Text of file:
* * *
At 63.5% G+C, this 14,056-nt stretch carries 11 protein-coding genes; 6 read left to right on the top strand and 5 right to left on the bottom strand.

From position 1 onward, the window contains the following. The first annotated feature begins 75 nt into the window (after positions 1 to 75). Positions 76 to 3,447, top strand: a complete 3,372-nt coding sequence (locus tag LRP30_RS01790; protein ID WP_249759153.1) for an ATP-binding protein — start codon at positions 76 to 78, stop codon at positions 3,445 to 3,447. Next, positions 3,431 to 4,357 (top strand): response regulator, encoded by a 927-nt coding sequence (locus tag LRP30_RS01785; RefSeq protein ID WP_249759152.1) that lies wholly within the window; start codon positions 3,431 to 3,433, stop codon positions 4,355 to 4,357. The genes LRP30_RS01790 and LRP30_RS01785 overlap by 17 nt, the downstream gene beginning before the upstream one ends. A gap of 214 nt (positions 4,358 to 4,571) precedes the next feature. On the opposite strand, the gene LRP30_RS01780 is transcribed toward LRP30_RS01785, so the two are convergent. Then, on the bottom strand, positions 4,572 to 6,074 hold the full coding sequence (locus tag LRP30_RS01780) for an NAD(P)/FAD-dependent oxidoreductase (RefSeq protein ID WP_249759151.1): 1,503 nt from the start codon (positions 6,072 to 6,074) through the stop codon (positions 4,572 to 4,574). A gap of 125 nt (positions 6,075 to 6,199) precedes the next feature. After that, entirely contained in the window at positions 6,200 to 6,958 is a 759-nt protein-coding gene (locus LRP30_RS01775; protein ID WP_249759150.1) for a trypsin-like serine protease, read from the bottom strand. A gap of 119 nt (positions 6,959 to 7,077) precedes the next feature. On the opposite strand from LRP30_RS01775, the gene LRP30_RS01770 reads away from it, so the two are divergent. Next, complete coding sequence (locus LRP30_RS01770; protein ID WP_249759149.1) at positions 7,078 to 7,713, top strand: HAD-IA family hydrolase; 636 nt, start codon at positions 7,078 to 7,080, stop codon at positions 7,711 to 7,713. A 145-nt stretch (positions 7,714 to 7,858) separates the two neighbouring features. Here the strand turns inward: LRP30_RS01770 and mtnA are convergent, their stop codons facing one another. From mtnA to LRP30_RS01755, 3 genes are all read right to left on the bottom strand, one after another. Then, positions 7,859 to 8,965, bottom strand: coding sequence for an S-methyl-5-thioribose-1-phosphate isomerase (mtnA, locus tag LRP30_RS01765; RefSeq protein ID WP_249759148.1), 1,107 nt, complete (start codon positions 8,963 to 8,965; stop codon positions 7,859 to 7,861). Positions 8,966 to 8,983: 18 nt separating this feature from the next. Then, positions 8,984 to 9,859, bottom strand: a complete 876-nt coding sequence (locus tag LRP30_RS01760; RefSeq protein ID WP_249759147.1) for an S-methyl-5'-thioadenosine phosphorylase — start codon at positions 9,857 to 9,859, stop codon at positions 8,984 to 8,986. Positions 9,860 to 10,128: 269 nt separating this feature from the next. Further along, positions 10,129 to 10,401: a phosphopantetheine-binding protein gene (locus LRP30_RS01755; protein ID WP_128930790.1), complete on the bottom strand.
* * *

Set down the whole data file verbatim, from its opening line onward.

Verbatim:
At 63.5% G+C, this 14,056-nt stretch carries 11 protein-coding genes; 6 read left to right on the top strand and 5 right to left on the bottom strand.

From position 1 onward, the window contains the following. The first annotated feature begins 75 nt into the window (after positions 1 to 75). Positions 76 to 3,447, top strand: a complete 3,372-nt coding sequence (locus tag LRP30_RS01790; protein ID WP_249759153.1) for an ATP-binding protein — start codon at positions 76 to 78, stop codon at positions 3,445 to 3,447. Next, positions 3,431 to 4,357 (top strand): response regulator, encoded by a 927-nt coding sequence (locus tag LRP30_RS01785; RefSeq protein ID WP_249759152.1) that lies wholly within the window; start codon positions 3,431 to 3,433, stop codon positions 4,355 to 4,357. The genes LRP30_RS01790 and LRP30_RS01785 overlap by 17 nt, the downstream gene beginning before the upstream one ends. A gap of 214 nt (positions 4,358 to 4,571) precedes the next feature. On the opposite strand, the gene LRP30_RS01780 is transcribed toward LRP30_RS01785, so the two are convergent. Then, on the bottom strand, positions 4,572 to 6,074 hold the full coding sequence (locus tag LRP30_RS01780) for an NAD(P)/FAD-dependent oxidoreductase (RefSeq protein ID WP_249759151.1): 1,503 nt from the start codon (positions 6,072 to 6,074) through the stop codon (positions 4,572 to 4,574). A gap of 125 nt (positions 6,075 to 6,199) precedes the next feature. After that, entirely contained in the window at positions 6,200 to 6,958 is a 759-nt protein-coding gene (locus LRP30_RS01775; protein ID WP_249759150.1) for a trypsin-like serine protease, read from the bottom strand. A gap of 119 nt (positions 6,959 to 7,077) precedes the next feature. On the opposite strand from LRP30_RS01775, the gene LRP30_RS01770 reads away from it, so the two are divergent. Next, complete coding sequence (locus LRP30_RS01770; protein ID WP_249759149.1) at positions 7,078 to 7,713, top strand: HAD-IA family hydrolase; 636 nt, start codon at positions 7,078 to 7,080, stop codon at positions 7,711 to 7,713. A 145-nt stretch (positions 7,714 to 7,858) separates the two neighbouring features. Here the strand turns inward: LRP30_RS01770 and mtnA are convergent, their stop codons facing one another. From mtnA to LRP30_RS01755, 3 genes are all read right to left on the bottom strand, one after another. Then, positions 7,859 to 8,965, bottom strand: coding sequence for an S-methyl-5-thioribose-1-phosphate isomerase (mtnA, locus tag LRP30_RS01765; RefSeq protein ID WP_249759148.1), 1,107 nt, complete (start codon positions 8,963 to 8,965; stop codon positions 7,859 to 7,861). Positions 8,966 to 8,983: 18 nt separating this feature from the next. Then, positions 8,984 to 9,859, bottom strand: a complete 876-nt coding sequence (locus tag LRP30_RS01760; RefSeq protein ID WP_249759147.1) for an S-methyl-5'-thioadenosine phosphorylase — start codon at positions 9,857 to 9,859, stop codon at positions 8,984 to 8,986. Positions 9,860 to 10,128: 269 nt separating this feature from the next. Further along, positions 10,129 to 10,401: a phosphopantetheine-binding protein gene (locus LRP30_RS01755; protein ID WP_128930790.1), complete on the bottom strand.